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There's the catch: proper management for some means selective cutting and protecting watershed and for others means clear-cutting and profits and let the public sector address the downstream impacts: erratic job and tax bases, environmental damages, watershed devastation, etc.


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  • Posted by bboy USDA 8 Sunset 5 WA (My Page) on
    Tue, Mar 20, 12 at 22:28

Yes, the all or nothing, black and white counterargument has nothing to do with what I said.


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RE: But sound forest management is a good thing!

But! Pine needs full sun. And thanks to Roosevelt's CCC crews, a lot of tree plantations are mature at the same time, and need to be "slicked off". The trees in this case are a crop, ready for harvest. The seedlings planted to replace the cut ones needs full sun to grow. A clear cut looks bad for a few years, but it's not the end of the world. After planting, the clear cut is actually a very vertically challenged forest, soon to grow tall again.

Cutting the sides of mountains? If it's done wrong, i.e., clear cutting, it's a disaster.

Sound silvicultural practices, as are required in Wisconsin via Best Forest Management Practices (BMP's) result in attractive, productive sustainable forests, excellent wildlife habitat, and clean water.


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RE: Another theft of the public wealth on tap -

This morning, prior to visiting the HT forum, I was reading on the BBC about illegal logging around the world, run by organized crime, a 10 - 15 billion dollar a year industry. That story at the link.

The scale of the problem is breathtaking. I remember reading, a few years ago, about the whole-sale logging of parts of Indonesia and Papua New Guinea, with logging companies going 24/7, each company having upwards of 500 bull-dozers, all the wood going to make pallets, 2x4's, scaffolding, etc in Asia. And now those cleared places burn, the smoke adding to the already horrendous problems of air pollution in that part of the world.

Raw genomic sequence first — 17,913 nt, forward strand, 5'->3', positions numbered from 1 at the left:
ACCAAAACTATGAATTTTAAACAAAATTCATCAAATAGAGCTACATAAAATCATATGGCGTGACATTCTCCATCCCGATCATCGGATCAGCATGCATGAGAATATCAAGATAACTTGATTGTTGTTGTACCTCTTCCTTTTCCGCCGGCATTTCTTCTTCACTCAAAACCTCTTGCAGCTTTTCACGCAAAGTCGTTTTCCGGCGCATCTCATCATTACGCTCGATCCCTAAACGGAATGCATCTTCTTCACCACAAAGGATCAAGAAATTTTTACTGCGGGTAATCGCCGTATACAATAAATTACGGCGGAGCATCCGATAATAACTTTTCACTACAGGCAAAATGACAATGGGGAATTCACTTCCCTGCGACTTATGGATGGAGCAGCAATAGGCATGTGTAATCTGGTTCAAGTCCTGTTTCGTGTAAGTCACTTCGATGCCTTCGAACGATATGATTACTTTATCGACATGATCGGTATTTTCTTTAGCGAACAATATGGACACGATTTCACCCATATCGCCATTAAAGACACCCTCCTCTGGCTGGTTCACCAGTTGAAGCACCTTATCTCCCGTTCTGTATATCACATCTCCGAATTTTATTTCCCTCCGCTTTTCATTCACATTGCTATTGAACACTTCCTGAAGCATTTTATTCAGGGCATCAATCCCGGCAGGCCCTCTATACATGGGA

Within that story were two further links, this one talking about illegal logging in the Philippines and the disastrous flooding that happened last month,

http://www.bbc.co.uk/news/world-asia-17071106

But back to the topic of managing the forests of North America. The problem with logging, even selective logging, is that the current, over-all economy - as well as the competition from Canada, means that it is pretty difficult for any large-scale logging to make it. There are a few, small-scale logging operations around here, but the big players like Louisiana Pacific just aren't making it any more. LP closed their remaining strand board plant in Colorado 15 years ago to 'consolidate operations'. Largely because the trees aren't there any more.

But logging is largely beside the point, when tens of millions of acres of trees are dying due to beetle kill, and what that does to the watershed. Thats one of the effects of global warming, which for half of Congress, officially doesn't exist, therefore must be ignored.

Here is a link that might be useful: link to main story


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RE: Another theft of the public wealth on tap -

  • Posted by bboy USDA 8 Sunset 5 WA (My Page) on
    Wed, Mar 21, 12 at 12:37

Wilderness is a valid, even necessary management option. Particularly for old growth species, which do not occur much, if at all in blocks of trees which are cut too frequently for an old growth condition to develop.

The past routine was to sell public trees to private companies at a loss. The National Forest network was set up because it was being seen that there was not going to be any trees left to cut in the lowlands. Now the hills and mountains have been recently and extensively scalped as well, with new cutting sized trees not being up to size yet. And, as mentioned, climate change is killing large sections of these off, probably also stands that may never have been cut even once.


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RE: Another theft of the public wealth on tap -

bboy, the "National Forest network" wasn't "set up because it was being seen that there was not going to be any trees left to be cut in the lowlands."

It started in 1891 with the Land Revision Act, prompted by LA businessmen and landowners concerned with the damage to the watershed of the San Gabriel Mtns done by miners and ranchers.

What do you mean when you say "old growth species"?